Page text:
In a nutshell: This almost feels like a spin on the Karate Kid - Akeelah is the young Daniel who is struggling to find direction in life and is being bullied, and Dr. Larabee - the past winner of the competition is Mr Miyagi - a tutor whose methodology appears strange at first, but reveals itself to be a holistic approach to becoming champion. This has been described as a `feel-good' film, and it certainly is. It might not be particularly original, but it's an honest tale about a girl you want to see succeed, you get behind her and become absorbed in her story.
0CommentWas this review helpful to you?YesNoSending feedback...
Thank you for your feedback.
Sorry, we failed to record your vote. Please try again
Report abuse
4 of 4 people found the following review helpful
on 11 August 2010
Though this film was made in America, the three main child characters are from ethnic backgrounds and echo situations that arise elsewhere, particularly in multicultural Britain (which is my neck of the woods). This would be an important film to be shown in some of the problem schools in cities where low self esteem in the pupils has resulted in bad behaviour and slipped standards. However, a viewing in private and all white schools would also help to improve their opinion of intelligene within the Black community. We should definitely be producing more films with this up-beat message.
0CommentWas this review helpful to you?YesNoSending feedback...
Thank you for your feedback.
Sorry, we failed to record your vote. Please try again
Report abuse
I have been excited to see Akeelah and the Bee for several months now, ever since I saw the first trailer. And perhaps my review is tainted with bias, but I thought this film was great. We have been wanting to see a family film touch us this way for quite some time. This is a film about connection, and proves yet again that casting is key.

I want to say that Fishburne made this movie, and I would, if it weren't for phenom Keke Palmer. Keke as Akeelah stole the limelight from seasoned veterans Laurence Fishburne and playing her mother, Angela Bassett. Bassett did a phenomenal job as well as her overworked, worrisome mother. Fishburne wowed me with his performance as a collegiate professor weighted down with a difficult past; one strikingly similar to Akeelah's path. Others pepper the screen with helpful great acting, including Friday NIGHT LIGHT's Lee Thompson Young and REVENGE OF THE NERDS Curtis Armstrong. And finally surprising performances from Akeelah's friends. The young actors did not overplay their parts like many children; they convince the audience they are just other normal kids that can spell words like djkflhsdufhis.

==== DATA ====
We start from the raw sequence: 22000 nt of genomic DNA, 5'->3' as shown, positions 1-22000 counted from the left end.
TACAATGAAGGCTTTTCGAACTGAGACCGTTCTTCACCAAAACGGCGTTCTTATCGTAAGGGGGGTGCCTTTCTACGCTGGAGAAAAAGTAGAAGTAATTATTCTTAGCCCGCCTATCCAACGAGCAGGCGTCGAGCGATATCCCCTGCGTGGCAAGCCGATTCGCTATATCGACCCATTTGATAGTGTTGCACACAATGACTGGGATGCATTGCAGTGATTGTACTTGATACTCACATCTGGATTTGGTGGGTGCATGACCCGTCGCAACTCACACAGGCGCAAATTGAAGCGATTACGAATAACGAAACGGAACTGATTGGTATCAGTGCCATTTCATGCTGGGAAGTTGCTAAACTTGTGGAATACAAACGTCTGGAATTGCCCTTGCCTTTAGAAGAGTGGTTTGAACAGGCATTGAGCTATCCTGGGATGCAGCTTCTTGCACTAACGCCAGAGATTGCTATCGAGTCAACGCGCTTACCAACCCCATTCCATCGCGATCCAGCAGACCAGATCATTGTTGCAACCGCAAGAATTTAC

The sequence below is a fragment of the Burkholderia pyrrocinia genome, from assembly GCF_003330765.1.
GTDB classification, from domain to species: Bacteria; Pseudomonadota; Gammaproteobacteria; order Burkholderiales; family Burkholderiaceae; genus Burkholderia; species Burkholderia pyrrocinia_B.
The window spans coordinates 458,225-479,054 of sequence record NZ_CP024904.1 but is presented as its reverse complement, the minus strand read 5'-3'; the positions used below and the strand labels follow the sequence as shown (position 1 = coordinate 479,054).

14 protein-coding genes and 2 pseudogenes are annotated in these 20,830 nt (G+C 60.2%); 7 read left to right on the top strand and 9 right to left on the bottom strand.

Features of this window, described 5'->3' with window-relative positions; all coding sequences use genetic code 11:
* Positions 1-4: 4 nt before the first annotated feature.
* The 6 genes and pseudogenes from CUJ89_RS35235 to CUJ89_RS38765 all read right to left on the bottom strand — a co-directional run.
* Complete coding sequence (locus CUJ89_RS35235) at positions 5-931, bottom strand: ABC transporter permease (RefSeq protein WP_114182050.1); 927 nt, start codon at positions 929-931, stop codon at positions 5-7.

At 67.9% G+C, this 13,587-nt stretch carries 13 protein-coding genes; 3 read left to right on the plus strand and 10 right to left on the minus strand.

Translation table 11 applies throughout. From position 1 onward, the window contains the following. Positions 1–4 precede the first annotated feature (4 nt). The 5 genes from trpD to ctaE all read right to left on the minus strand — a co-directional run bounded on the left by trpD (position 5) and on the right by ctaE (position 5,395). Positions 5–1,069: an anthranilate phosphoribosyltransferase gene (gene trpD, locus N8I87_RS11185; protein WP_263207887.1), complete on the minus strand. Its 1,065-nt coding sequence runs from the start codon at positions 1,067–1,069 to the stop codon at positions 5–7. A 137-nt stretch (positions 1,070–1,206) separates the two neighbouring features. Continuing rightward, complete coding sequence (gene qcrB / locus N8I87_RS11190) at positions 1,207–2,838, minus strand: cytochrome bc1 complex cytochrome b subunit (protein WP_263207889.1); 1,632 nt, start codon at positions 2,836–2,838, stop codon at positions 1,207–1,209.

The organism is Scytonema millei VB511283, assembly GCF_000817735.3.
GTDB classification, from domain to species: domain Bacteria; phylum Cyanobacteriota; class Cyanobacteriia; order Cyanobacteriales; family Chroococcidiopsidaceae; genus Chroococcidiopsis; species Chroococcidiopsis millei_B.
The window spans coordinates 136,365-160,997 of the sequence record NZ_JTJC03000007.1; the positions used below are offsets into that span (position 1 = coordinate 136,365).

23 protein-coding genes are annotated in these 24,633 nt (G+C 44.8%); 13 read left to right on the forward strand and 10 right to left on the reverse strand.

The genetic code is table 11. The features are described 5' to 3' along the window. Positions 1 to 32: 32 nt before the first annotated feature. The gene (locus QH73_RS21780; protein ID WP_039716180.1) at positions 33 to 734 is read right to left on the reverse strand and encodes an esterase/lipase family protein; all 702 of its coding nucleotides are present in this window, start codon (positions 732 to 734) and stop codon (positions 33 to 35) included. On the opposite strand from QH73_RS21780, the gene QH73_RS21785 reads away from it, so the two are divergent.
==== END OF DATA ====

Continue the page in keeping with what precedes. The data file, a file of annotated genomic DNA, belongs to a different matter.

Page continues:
The film does a great job of painting a picture of the rough neighborhood without going overboard like so many movies do nowadays. It was enough to know her brother ran with a bad crowd, whereas in cliché movies, her brother might have been shot or gotten into drugs. Knowing that this little girl raised to hopes of the entire neighborhood was not unrealistic, either. Many movies have given realistic accounts of East L.A.; this does a great job of showing how bad it is, without showing us how bad it is.

Finally, the drama behind this film comes from its love, its friendship. By the end of the film you are sure to have a lump in your throat, you realize that each and every relationship in this film is engulfed in friendship albeit different kinds. If you've ever had a mentor, a best friend, a fresh love, a child, a lost parent, a brother, sister, a caring teacher or president, or even a friendly rivalry, you will love this movie.
0CommentWas this review helpful to you?YesNoSending feedback...
Thank you for your feedback.
Sorry, we failed to record your vote. Please try again
Report abuse
2 of 2 people found the following review helpful
on 15 July 2010
it's the kind of movie you want to see when you need to feel good, and sheer up..
very sweet and the young actress is very good indeed.
0CommentWas this review helpful to you?YesNoSending feedback...
Thank you for your feedback.
Sorry, we failed to record your vote. Please try again
Report abuse
on 3 February 2011
This was a brilliant family movie which was both inspiring and entertaining. It is about a girl Akeelah, who is from the not so posh part of her neighbourhood in the U.S. Her late father loved literacy and she has a talent and method for spelling the hardest of words. When her headmaster encourages her to enter spelling bees she refuses due to her mothers (the great Angela Bassett) lack of interest. Please note that her mother was not negative but over worked and stressed now having to bring up her family on her own... Akeelah enters the spelling bees anyway and discovers a whole new world. With hard work and tutoring from an experience professor (the also great Laurence Fishburn) and assistance and encouragement from her community at large... Well watch the film and see the results. Really inspirational film to watch with your children (of spelling age (-:)